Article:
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KeyPress event - how to cancel illegal characters?

Posted on 2013-05-20
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Last Modified: 2013-05-20
Hi Experts,

Here is the code for my KeyPress event.  


    Private Sub txtJobName_KeyPress(ByVal sender As Object, ByVal e As System.Windows.Forms.KeyPressEventArgs) Handles txtJobName.KeyPress


        'Select Case e.KeyAscii (VB6)
        Select Case e.KeyChar

            'Case 92, 47, 58, 42, 63, 34, 60, 62, 124, 94 (VB6)
            Case "\", "/", ":", "*", "?", Chr(34), "<", ">", "|", "^"

                Beep()
                MsgBox("Sorry, the Job Name cannot include any of the characters \ / : * ? "" < > | or ^")

                'e.KeyAscii = 0 'cancel keystroke (VB6)
                'what is the vb.net code to cancel the illegal character?

        End Select


    End Sub

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How can I cancel the illegal characters, so that the text box does not return any illegal characters?

Regards,
Leigh
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Question by:LeighWardle
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Accepted Solution

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Thomasian earned 500 total points
ID: 39183245
e.Handled = True
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Expert Comment

by:käµfm³d 👽
ID: 39183286
KeyPress is too late in the event cycle to suppress key presses. Handle the KeyDown event instead. In the handler, set the e.Handled and e.SuppressKeyPress to True.
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Expert Comment

by:Thomasian
ID: 39183304
>>KeyPress is too late in the event cycle to suppress key presses.

No, it is not. The "MsgBox" inside the event handler causes the "KeyPress" event to be triggered before the key was suppressed. So in this case, I would go with the "KeyPress" event.
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LVL 75

Expert Comment

by:käµfm³d 👽
ID: 39183322
Upon further inspection, this I agree with:

No, it is not.

This I do not:

The "MsgBox" inside the event handler causes the "KeyPress" event to be triggered...
The MsgBox wouldn't cause the KeyPress event to be triggered; the pressing of a key inside of the corresponding TextBox would. I suspect that's not what you meant, but that's the way it reads.

I seem to recall having issue with the KeyPress event some time back. Of course it's been just long enough to escape my memory. I may have been confusing it with the KeyUp event.

There is one caveat in handling the KeyPress event in that you will have to account for casing if you want to exclude certain letters. 'a' and 'A' are passed in as two different pieces of data in the e.KeyChar parameter.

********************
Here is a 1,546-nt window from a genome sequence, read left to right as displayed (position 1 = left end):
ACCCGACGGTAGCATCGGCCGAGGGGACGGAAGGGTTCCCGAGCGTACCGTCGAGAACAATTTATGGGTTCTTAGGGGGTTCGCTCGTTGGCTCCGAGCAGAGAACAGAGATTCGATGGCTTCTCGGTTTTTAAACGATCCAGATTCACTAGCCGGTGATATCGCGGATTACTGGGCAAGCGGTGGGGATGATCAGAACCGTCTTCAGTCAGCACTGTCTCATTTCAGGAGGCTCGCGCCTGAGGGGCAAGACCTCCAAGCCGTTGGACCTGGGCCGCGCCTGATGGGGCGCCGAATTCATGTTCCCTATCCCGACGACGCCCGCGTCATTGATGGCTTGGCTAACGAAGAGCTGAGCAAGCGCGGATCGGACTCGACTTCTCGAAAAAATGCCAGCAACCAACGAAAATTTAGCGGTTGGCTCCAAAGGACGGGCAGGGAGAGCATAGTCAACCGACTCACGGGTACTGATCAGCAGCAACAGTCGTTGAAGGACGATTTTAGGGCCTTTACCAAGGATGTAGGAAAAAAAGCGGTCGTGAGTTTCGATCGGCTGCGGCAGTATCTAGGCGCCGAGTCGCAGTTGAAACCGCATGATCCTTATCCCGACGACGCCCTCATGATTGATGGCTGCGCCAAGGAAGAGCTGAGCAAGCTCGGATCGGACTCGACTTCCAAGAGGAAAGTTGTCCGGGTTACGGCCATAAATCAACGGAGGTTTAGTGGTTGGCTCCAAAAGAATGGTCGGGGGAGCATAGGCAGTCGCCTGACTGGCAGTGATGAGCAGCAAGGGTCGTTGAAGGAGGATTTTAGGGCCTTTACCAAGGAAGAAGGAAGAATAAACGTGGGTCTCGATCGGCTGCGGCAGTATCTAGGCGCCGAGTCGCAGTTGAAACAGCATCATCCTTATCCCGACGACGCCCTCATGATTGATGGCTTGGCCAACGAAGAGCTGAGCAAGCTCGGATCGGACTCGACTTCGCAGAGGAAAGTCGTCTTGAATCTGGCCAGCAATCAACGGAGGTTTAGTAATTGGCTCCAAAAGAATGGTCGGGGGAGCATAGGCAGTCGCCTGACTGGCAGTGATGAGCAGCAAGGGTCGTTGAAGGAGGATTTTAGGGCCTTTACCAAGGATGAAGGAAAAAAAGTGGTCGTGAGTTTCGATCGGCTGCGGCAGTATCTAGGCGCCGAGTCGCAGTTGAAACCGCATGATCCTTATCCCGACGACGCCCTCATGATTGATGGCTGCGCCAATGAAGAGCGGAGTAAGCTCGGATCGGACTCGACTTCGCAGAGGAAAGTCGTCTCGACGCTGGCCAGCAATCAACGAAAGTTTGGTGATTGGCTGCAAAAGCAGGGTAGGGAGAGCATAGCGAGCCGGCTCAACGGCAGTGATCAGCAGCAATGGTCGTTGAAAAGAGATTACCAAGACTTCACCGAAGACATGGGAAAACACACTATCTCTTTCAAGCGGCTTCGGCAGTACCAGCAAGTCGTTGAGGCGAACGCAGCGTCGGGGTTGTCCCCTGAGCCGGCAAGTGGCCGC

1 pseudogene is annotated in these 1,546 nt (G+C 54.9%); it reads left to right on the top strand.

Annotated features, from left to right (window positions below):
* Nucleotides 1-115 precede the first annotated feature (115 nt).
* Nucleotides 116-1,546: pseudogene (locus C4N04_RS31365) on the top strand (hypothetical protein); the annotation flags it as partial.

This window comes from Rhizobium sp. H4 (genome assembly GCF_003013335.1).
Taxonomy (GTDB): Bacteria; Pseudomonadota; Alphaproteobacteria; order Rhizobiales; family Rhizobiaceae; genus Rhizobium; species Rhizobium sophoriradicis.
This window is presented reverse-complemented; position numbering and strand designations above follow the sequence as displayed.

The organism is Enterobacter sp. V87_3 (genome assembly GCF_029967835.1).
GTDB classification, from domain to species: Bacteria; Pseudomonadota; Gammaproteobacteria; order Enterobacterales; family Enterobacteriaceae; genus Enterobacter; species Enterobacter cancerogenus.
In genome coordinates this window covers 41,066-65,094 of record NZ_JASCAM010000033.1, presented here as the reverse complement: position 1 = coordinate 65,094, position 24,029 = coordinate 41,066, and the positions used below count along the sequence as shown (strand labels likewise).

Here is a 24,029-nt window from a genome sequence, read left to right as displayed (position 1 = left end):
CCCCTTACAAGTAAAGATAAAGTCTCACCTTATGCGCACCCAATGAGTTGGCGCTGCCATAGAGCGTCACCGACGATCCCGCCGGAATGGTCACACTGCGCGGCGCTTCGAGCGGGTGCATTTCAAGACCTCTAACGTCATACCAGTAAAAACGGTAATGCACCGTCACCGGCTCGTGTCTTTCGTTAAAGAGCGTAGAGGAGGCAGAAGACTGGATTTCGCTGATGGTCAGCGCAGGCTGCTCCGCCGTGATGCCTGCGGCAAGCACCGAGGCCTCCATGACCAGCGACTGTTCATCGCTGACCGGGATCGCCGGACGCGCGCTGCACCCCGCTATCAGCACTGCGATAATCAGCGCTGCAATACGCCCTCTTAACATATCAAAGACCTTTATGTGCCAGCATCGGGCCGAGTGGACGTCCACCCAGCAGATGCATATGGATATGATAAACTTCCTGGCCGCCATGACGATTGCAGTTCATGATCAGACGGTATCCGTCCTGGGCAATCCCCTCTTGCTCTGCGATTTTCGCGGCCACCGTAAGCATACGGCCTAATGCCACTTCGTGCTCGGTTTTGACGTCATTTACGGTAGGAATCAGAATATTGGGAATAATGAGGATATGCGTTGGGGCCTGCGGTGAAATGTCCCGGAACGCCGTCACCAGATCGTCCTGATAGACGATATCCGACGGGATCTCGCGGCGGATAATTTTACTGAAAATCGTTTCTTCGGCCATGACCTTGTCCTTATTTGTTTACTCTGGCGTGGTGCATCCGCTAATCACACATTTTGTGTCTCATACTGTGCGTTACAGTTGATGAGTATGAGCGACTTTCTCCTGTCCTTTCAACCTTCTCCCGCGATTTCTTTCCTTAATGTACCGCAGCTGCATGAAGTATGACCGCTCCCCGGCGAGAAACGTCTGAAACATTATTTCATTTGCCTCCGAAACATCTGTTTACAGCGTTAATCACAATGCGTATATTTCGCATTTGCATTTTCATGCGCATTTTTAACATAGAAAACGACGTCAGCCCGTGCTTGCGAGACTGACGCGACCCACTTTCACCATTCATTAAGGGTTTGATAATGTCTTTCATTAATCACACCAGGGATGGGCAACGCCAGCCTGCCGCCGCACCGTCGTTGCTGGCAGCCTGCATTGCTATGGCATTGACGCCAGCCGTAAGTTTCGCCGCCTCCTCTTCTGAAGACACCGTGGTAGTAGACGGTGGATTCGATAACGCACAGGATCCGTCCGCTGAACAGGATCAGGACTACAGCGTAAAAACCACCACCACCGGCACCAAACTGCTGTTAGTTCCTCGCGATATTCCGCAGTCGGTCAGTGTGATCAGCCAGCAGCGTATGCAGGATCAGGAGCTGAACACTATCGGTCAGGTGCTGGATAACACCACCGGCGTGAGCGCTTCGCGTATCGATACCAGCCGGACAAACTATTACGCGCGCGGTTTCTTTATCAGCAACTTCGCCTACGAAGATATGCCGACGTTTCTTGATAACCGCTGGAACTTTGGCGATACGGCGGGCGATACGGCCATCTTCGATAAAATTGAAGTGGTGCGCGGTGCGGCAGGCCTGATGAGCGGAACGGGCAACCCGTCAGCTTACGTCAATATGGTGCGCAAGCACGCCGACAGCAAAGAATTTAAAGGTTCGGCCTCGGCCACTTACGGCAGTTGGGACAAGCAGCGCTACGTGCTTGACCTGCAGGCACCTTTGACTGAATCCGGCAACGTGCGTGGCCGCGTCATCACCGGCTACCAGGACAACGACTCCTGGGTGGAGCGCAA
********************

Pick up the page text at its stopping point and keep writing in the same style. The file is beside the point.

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Expert Comment

by:Thomasian
ID: 39183360
>>This I do not:

You removed part of the sentence which changes what I was trying to say.

"causes the "KeyPress" event to be triggered before the key was suppressed"

The Msgbox does not trigger the KeyPress event. It simply causes the event to be triggered before the KeyDown event handler could suppress the key (i.e. when the Sub ends).


>>There is one caveat in handling the KeyPress event

I agree it is usually better to suppressing keys in the KeyDown event, which is why I specifically said that in this case, I would use the KeyPress event.
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Author Closing Comment

by:LeighWardle
ID: 39183451
Thanks, Thomasian.
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Expert Comment

by:käµfm³d 👽
ID: 39183489
It simply causes the event to be triggered before the KeyDown event handler could suppress the key (i.e. when the Sub ends).
I'm sure I'm still misunderstanding you. A MsgBox is modal. The handler will block until the MsgBox returns. The key will not actually be suppressed until this handler returns to the ProcessKeyEventArgs method of the Control base class (where the value that was assigned to e.Handled will be returned from that method, indicating to the messaging subsystem whether or not to display the character in the box).

The MsgBox has no bearing on whether or not the key will be suppressed or whether or not the event will be "triggered."
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Expert Comment

by:Thomasian
ID: 39183543
>> The handler will block until the MsgBox returns.

Yes, but it doesn't seem to prevent the control from triggering the KeyPressed and KeyUp events.

Here's a simple code to show what I mean. Note that the text has already changed even before e.Handled was passed back from the method.
 
  Private Sub TextBox1_KeyDown(sender As Object, e As System.Windows.Forms.KeyEventArgs) Handles TextBox1.KeyDown
        Console.WriteLine("KeyDown Start")

        MsgBox("Test")

        Console.WriteLine("KeyDown End")
    End Sub

    Private Sub TextBox1_KeyPress(sender As Object, e As System.Windows.Forms.KeyPressEventArgs) Handles TextBox1.KeyPress
        Console.WriteLine("KeyPress")
    End Sub

    Private Sub TextBox1_TextChanged(sender As System.Object, e As System.EventArgs) Handles TextBox1.TextChanged
        Console.WriteLine("TextChanged")
    End Sub

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Result:
KeyDown Start
KeyPress
TextChanged
KeyDown End

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